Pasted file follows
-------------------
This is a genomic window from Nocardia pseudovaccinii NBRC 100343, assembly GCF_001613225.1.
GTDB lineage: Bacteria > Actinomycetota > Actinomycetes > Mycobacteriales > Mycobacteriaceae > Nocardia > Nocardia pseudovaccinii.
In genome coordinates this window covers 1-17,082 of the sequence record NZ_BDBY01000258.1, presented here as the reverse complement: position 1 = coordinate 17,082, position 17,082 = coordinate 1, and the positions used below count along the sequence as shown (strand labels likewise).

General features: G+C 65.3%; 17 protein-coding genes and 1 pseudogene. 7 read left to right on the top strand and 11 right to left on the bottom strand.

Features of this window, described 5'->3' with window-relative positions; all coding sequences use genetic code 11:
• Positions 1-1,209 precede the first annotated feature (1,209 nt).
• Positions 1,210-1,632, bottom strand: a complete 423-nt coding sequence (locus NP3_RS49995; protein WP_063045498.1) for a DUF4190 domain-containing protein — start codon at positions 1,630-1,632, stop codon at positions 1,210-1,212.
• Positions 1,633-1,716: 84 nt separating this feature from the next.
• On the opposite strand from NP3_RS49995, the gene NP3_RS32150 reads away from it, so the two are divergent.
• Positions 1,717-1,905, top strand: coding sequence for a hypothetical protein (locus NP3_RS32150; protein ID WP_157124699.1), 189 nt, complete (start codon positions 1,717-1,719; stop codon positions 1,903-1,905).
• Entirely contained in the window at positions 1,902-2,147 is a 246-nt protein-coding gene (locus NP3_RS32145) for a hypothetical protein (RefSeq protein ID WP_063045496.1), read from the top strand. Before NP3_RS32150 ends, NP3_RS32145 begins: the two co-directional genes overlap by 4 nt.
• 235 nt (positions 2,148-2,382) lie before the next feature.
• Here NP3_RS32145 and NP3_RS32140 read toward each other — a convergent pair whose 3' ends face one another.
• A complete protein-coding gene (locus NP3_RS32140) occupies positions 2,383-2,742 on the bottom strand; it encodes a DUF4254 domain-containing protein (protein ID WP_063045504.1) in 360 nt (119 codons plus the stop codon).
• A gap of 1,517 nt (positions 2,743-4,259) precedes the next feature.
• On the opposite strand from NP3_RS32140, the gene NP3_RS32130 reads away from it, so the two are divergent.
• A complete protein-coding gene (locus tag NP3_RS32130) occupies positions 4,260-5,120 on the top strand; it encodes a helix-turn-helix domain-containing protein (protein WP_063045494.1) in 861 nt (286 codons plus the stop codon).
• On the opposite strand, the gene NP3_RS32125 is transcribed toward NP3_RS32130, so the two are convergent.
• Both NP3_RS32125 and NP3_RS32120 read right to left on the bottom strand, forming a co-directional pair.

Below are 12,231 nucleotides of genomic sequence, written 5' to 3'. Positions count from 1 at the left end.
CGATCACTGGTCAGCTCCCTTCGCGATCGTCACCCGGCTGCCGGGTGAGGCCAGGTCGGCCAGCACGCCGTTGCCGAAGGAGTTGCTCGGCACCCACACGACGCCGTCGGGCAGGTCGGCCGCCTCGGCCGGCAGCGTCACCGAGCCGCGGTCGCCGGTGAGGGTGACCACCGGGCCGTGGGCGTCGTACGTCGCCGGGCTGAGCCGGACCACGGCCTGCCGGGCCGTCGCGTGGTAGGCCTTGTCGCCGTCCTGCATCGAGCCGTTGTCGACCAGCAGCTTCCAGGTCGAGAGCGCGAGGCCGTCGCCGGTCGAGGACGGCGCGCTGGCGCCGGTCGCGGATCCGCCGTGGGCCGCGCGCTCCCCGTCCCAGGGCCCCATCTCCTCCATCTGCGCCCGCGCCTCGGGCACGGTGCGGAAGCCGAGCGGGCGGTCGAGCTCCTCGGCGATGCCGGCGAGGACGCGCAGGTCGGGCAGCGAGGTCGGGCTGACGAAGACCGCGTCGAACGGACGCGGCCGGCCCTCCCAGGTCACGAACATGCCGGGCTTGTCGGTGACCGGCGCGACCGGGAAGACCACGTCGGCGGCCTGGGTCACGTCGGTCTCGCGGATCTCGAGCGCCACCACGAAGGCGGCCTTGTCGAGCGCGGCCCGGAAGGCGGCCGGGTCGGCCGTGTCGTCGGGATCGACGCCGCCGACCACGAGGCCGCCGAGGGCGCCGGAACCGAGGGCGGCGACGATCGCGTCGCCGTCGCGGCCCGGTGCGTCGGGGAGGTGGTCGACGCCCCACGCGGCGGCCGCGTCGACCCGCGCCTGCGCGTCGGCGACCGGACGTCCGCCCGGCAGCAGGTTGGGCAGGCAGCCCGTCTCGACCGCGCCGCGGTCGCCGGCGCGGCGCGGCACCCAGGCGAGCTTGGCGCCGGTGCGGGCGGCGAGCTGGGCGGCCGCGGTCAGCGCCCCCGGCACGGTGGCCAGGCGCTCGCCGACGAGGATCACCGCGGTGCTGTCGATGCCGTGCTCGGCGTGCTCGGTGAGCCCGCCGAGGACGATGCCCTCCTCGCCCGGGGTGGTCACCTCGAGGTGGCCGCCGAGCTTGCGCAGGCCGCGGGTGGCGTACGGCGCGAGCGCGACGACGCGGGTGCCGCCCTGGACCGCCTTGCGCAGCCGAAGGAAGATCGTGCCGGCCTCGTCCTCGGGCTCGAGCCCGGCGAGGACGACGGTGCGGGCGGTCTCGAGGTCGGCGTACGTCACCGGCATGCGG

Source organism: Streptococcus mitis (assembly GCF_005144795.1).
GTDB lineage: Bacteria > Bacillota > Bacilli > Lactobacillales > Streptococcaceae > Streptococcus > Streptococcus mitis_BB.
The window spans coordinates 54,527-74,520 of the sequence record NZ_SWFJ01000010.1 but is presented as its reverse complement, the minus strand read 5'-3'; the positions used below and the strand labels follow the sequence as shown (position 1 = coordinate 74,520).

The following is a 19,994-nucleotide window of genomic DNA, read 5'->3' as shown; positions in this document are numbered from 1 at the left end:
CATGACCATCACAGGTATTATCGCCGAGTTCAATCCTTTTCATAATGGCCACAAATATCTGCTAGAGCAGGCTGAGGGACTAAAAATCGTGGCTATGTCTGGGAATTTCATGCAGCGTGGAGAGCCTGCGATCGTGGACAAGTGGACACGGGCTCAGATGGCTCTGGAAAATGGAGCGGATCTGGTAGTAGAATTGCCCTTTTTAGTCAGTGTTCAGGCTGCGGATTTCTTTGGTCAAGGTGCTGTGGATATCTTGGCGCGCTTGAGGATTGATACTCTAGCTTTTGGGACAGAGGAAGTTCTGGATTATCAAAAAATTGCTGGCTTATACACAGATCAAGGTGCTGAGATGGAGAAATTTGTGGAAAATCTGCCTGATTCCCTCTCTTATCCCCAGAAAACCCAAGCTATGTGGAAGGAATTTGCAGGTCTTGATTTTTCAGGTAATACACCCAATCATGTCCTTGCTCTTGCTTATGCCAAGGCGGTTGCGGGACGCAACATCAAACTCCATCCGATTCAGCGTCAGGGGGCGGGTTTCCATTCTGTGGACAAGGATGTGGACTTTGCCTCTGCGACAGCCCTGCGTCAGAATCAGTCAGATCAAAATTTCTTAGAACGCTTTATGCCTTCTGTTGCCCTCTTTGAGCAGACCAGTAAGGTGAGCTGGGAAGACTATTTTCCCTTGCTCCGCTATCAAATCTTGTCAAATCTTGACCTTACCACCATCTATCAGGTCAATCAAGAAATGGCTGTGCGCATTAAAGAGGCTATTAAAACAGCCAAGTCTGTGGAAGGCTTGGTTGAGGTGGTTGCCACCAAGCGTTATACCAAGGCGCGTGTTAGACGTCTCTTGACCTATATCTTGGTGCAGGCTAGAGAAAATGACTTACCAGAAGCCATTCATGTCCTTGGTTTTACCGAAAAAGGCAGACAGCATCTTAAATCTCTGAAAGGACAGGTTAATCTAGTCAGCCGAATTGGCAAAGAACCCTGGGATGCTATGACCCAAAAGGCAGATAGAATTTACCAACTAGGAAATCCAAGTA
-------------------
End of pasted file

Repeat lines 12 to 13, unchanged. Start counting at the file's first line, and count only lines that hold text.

• 235 nt (positions 2,148-2,382) lie before the next feature.
• Here NP3_RS32145 and NP3_RS32140 read toward each other — a convergent pair whose 3' ends face one another.